GRAPEVINE, Texas – Faith’s Spirit Store recently welcomed two significant new items to its shelves: books written by a Faith coach and Faith student. Sixth grader Ben Sherman wrote a children’s story about orphans in Cambodia, while men’s varsity basketball coach Matt Sayman’s work focuses on how he got to Baylor and his time playing basketball there.
At church, Sherman heard about orphans who were enslaved or mistreated in Cambodia. “I couldn’t sleep that night, so I stayed up and wrote a book about it,” he said. Sherman was only eight at the time and finished writing Gregory’s Paper Airplane that night. “The biggest challenge for me was having patience through the publishing process. It took a year to get it published,” he said. The book was released in 2010.
While Sherman wrote his book in a single night, few books are such quick projects. Coach Sayman wrote his over the course of five years. After reading a book about a walk-on basketball player at Wake Forest, he decided to write himself. “I could really relate so I started looking at my story a little bit on how I got to Baylor,” he said. “I didn’t have natural God-given athletic ability. I had to work really hard to get what I wanted and achieve my dreams.”
Coach Sayman chose to center his book around his senior year, saying, “There were a lot of events that year that I had just kind of blocked out of my mind and didn’t even want to think about.” As a senior, one of Coach Sayman’s teammates killed a fellow player, and a scandal forced the resignation of the entire coaching staff. The few players who chose to stay on for that season gave rise to the book’s title: The Leftovers.
Writing a book about his time in college proved therapeutic for Coach Sayman. “I really got to look back and see a lot of the negative things and bad habits I had started in my life that had kind of originated from that time,” he said. Referencing scrapbooks that his mom had made using news clippings and photos from his college career and reviewing tapes of his games, Coach Sayman got to work on his story. “Her scrapbook really helped me catalog and get in order all of those events,” he said. There were actually two scrapbooks, and the second one, covering just his senior year, is actually larger than the one covering his first three years.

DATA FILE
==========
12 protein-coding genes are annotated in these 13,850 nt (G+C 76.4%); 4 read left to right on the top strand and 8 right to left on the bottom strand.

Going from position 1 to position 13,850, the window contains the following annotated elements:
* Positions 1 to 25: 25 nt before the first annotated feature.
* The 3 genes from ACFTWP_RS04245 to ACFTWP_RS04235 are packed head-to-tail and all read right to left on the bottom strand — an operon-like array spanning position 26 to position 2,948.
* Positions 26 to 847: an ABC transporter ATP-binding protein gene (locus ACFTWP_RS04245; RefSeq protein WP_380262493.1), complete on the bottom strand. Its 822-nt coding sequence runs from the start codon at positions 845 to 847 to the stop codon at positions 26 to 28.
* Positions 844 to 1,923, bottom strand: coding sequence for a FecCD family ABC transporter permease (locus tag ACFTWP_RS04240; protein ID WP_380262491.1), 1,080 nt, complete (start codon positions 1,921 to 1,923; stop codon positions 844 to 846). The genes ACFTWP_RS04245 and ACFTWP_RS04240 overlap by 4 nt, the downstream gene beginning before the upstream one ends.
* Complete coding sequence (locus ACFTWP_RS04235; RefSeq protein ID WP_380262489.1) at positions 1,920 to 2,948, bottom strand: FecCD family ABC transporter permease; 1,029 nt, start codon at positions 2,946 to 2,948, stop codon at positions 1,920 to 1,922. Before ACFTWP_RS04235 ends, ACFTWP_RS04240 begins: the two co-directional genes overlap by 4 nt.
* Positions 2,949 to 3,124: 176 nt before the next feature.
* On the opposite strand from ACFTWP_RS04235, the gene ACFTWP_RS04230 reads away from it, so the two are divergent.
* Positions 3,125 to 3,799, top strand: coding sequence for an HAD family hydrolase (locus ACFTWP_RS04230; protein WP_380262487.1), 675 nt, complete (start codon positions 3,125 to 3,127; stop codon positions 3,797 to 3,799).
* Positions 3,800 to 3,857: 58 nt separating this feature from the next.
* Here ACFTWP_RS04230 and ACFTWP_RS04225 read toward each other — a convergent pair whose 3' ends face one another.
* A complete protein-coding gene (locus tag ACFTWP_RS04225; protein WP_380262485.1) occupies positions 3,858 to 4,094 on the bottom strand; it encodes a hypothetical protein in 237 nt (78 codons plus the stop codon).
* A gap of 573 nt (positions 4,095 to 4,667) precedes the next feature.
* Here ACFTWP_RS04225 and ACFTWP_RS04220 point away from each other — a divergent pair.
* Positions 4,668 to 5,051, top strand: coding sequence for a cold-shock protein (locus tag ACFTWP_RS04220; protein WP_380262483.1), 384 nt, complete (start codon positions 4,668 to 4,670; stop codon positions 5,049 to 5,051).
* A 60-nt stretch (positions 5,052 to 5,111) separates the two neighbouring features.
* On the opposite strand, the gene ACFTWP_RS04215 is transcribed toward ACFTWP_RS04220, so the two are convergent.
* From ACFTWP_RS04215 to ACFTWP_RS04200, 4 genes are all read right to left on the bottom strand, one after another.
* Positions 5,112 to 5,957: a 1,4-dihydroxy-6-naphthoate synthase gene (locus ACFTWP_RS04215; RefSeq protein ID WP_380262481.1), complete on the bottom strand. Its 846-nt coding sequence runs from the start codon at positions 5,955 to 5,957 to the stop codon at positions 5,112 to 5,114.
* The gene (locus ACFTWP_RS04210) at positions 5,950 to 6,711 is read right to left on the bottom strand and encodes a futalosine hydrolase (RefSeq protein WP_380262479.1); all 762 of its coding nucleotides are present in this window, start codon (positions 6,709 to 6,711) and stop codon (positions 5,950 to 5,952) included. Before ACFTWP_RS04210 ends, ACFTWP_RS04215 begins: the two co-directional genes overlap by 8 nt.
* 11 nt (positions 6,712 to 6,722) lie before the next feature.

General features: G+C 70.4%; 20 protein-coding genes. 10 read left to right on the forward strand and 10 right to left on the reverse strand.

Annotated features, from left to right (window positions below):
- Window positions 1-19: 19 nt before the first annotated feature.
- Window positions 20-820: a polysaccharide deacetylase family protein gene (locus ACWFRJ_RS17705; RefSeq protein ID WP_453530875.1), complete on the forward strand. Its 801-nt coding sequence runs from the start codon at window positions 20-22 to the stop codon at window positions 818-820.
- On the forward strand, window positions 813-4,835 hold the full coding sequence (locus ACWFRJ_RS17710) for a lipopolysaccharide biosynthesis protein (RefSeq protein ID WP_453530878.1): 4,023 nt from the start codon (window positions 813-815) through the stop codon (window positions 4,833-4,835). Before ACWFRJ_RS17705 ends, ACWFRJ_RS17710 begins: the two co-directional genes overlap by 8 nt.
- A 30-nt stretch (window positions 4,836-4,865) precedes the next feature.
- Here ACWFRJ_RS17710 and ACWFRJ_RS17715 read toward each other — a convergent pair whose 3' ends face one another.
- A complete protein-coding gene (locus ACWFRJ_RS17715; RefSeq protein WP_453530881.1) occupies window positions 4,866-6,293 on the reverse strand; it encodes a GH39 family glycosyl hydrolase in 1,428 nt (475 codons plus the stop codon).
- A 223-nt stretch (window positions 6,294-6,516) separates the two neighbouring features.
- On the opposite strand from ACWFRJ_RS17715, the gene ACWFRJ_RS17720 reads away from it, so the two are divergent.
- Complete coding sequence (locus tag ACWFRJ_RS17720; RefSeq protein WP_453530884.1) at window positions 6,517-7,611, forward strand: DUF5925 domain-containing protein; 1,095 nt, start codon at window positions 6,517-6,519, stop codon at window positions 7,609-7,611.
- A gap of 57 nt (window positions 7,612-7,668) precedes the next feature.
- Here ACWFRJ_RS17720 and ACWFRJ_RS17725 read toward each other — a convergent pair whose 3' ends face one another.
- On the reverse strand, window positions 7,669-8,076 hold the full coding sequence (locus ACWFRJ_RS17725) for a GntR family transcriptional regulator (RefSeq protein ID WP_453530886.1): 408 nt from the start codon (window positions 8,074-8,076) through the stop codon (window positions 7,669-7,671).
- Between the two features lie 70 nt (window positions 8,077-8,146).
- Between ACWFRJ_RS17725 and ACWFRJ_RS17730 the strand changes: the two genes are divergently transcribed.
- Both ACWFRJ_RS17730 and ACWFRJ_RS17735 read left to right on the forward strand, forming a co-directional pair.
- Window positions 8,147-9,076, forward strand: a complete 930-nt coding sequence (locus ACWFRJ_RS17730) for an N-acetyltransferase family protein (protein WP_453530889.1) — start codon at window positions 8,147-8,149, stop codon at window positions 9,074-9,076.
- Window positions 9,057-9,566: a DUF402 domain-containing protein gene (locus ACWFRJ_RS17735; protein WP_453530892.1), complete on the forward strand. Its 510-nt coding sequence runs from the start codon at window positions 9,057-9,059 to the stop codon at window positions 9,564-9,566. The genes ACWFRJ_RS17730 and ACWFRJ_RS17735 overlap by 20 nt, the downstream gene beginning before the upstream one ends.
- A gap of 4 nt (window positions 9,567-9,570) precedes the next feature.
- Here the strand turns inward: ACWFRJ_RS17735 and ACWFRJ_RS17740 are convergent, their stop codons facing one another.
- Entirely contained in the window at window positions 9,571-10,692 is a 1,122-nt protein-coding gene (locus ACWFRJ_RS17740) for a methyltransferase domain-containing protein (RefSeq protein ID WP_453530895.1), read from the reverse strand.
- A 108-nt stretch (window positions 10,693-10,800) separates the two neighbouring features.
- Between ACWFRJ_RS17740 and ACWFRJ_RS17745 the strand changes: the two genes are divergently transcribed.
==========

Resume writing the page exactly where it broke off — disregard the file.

“I never felt like a writer,” he said. He would often have to step away from writing for a month or two, yet at times he would sit down, “just get feelings down on paper,” and knock out up to 100 pages at once. He had help from 10 editors, and his book was finally released in April of 2012.
The Leftovers focuses on three main topics. First, Coach Sayman wanted to provide a “blueprint” for athletes with dreams of playing collegiate sports. “Second, I wanted to give people a look behind-the-scenes of college sports,” he said. The book looks at the business of athletics programs and the challenges that student-athletes face. The largest part of the book focuses on his senior year and the scandal that “ripped apart” the Baylor program, and how the group of players that remained overcame adversity and had success.
Both authors mentioned the benefits of writing, but they also faced challenges. “It’s the hardest thing I’ve ever done besides getting a Division I scholarship,” Coach Sayman said. “I’m very comfortable speaking in front of large groups of people, but as far as writing, I never dreamed I’d do something like that.” He said he realized he had to be completely transparent or there really would not be much point to the book. “I can really go back to a few moments and wish that I had done something different.”
Meanwhile, Sherman was challenged to stay humble while he was asked to do interviews on television, including some internationally broadcast interviews. However, he also go to do great things with his book. He did book signings and a fundraiser with Jason Castro. “Most importantly, I was able to share and create awareness about the children in Cambodia who are being enslaved and mistreated,” Sherman said. “We use the proceeds of the book to support organizations that are working to free them and give them hope and a future.”
Coach Sayman worked through some difficult stuff, but said writing a book was very helpful. He encourages others to write “even if no one reads it [because] it’s a good way to get feelings down. It’s what the story’s about,” Coach Sayman said, “not writing. Because I’m one and done with writing.”
To see this article as it was originally published in the Grapevine Faith RAWR, click here.